We often hear criticisms that celibate LGBT Christians are judgmental not only of non-celibate LGBT people but also of anyone who engages in behaviors outside of a traditional sexual ethic. It’s probably true that celibate LGBT Christians could do a lot more to express unconditional love. Unfortunately, the loudest voices calling for traditional Christian sexual ethics attempt to discourage celibate LGBT Christians from saying anything remotely positive about non-celibate LGBT people. Some voices exalt celibate LGBT Christians as the examples to follow and speak in strong opposition to the idea that non-celibates have anything valuable to say. This approach prioritizes demanding celibacy over showing love. At times, we wonder whether certain participants in this conversation care more about preventing gay sex than preaching the Gospel in the first place.

So here’s where we cut to the chase: our love for you is not dependent on what you do (or don’t do) with your genitals. It’s also not dependent on what kinds of relationships you engage in or with whom.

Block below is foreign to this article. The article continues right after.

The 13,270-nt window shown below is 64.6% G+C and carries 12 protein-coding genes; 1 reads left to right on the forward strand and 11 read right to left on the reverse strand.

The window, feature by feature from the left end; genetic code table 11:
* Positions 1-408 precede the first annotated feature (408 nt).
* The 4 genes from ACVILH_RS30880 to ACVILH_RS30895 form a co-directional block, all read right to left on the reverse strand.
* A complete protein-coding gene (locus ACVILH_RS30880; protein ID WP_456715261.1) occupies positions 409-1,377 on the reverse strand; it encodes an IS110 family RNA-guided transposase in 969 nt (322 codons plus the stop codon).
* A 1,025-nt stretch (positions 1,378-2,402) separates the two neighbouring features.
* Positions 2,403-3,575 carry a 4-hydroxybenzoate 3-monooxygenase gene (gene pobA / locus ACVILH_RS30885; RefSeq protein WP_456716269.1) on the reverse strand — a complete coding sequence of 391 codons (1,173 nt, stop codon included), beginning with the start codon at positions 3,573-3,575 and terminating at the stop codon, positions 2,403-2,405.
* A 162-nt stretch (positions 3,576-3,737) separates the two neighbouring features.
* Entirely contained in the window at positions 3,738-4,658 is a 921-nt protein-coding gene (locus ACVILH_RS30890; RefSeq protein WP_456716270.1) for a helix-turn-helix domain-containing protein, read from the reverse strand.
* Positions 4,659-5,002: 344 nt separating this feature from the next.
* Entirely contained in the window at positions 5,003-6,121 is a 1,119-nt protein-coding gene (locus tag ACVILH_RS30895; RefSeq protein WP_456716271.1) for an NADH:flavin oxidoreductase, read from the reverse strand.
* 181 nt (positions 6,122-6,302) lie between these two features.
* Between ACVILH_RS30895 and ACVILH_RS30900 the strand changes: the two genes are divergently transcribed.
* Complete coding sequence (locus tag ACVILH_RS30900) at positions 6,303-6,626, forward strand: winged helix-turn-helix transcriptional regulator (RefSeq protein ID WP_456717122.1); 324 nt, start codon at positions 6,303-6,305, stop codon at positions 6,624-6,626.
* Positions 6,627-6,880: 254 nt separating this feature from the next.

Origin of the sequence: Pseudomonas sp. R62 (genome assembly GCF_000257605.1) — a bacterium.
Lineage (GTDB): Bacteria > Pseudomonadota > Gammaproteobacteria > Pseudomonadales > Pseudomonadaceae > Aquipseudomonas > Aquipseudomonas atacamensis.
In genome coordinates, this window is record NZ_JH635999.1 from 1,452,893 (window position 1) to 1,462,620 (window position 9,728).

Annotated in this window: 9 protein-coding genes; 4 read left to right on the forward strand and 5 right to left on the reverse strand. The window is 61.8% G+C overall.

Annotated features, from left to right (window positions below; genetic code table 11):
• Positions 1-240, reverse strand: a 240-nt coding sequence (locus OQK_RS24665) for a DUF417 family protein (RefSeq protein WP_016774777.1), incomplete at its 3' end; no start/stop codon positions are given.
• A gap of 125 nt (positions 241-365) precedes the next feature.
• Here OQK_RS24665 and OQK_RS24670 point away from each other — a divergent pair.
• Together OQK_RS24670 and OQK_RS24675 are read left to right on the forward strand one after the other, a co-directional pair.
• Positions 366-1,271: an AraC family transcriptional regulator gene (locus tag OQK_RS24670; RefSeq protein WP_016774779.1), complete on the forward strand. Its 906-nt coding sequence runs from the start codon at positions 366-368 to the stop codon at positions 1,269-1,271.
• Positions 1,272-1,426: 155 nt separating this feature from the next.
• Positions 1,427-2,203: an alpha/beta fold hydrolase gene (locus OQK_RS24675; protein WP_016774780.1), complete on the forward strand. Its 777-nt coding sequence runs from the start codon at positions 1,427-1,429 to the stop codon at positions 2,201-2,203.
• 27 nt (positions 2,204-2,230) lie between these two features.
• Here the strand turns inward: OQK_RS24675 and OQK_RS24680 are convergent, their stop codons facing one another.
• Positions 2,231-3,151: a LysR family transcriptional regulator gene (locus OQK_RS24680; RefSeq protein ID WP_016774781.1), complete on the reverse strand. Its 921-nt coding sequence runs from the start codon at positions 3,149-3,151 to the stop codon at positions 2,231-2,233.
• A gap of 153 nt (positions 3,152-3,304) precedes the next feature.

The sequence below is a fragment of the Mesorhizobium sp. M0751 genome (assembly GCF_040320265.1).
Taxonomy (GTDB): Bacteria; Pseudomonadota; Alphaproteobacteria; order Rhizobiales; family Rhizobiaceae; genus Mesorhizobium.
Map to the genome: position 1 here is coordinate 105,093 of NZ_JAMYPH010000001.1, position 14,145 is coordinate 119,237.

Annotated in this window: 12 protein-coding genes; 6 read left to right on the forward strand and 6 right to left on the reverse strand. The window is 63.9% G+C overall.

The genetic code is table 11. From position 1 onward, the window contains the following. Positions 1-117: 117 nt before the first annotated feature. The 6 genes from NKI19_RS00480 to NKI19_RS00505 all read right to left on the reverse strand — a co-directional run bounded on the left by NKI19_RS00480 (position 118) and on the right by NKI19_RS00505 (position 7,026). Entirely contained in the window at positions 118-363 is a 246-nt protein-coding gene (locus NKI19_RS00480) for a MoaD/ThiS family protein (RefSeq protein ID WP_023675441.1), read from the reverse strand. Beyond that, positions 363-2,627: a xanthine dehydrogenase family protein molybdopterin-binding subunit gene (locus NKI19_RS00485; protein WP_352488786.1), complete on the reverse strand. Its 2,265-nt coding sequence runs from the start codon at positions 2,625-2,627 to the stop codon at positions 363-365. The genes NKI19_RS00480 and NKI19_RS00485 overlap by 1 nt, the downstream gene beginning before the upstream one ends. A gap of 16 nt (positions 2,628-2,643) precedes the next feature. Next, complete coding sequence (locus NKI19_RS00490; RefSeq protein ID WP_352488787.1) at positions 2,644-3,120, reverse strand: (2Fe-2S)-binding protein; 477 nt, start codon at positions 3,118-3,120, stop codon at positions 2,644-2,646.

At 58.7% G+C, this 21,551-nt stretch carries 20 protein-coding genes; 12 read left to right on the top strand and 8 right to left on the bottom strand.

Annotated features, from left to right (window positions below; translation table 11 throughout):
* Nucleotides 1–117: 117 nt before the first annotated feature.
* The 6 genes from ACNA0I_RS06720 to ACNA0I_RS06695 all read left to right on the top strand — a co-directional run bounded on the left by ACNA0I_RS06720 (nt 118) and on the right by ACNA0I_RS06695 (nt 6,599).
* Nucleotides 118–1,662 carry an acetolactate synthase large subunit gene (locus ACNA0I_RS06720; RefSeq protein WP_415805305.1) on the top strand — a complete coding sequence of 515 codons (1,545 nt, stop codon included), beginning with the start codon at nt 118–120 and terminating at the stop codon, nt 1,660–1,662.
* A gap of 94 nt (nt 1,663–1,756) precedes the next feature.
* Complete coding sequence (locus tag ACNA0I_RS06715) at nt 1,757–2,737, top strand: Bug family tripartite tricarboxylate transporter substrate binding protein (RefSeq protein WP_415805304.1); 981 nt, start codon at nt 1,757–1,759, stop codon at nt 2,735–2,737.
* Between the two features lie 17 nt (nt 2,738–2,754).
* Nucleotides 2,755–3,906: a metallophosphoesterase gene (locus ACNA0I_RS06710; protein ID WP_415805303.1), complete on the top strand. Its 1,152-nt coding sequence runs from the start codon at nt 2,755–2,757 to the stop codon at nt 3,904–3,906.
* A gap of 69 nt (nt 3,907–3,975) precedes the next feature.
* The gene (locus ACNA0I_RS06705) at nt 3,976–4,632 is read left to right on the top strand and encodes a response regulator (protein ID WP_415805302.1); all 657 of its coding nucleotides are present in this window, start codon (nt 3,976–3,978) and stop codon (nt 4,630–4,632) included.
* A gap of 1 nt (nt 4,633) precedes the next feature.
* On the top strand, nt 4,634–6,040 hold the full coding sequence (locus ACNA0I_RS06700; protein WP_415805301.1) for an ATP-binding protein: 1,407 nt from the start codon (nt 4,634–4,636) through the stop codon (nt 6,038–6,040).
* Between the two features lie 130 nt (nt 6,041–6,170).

To us, this seems like basic Christian hospitality. We wonder why this is so hard for so many people. Why is it that Christians are so afraid to show love without including an obligatory morality lesson? Why is there such fear that showing love signals approval for something one considers morally objectionable? Why is it that saying “I love you no matter what” can get a person branded a moral relativist? In our opinion, I love you should never be followed by but… Christ’s love does not come with conditions. Christ’s love is absolutely unconditional. He loves the wicked as much as he loves the righteous. It’s not our place to start imposing qualifications on Christ’s unconditional love. We’re tired of being pulled into conversations where we’re asked to justify our treatment of non-celibate LGBT Christians because, “It can’t possibly be the same as how you treat other celibates.” We simply do not and will not ever consider whether a person is sexually active before welcoming him or her as our friend. We’re committed to loving people with no strings attached, and that means no strings. Whether you’re L, G, B, T, Q, straight, or otherwise, we want you to know that when you visit our home, we’re not going to interrogate you about what you do or don’t do with your genitals. We won’t waste a single moment even wondering about it. Those questions truly are none of our business. They are between you, God, and your spiritual director. If you’re a Christian, we trust that the Holy Spirit is at work in your life and is encouraging you to continue moving towards Jesus.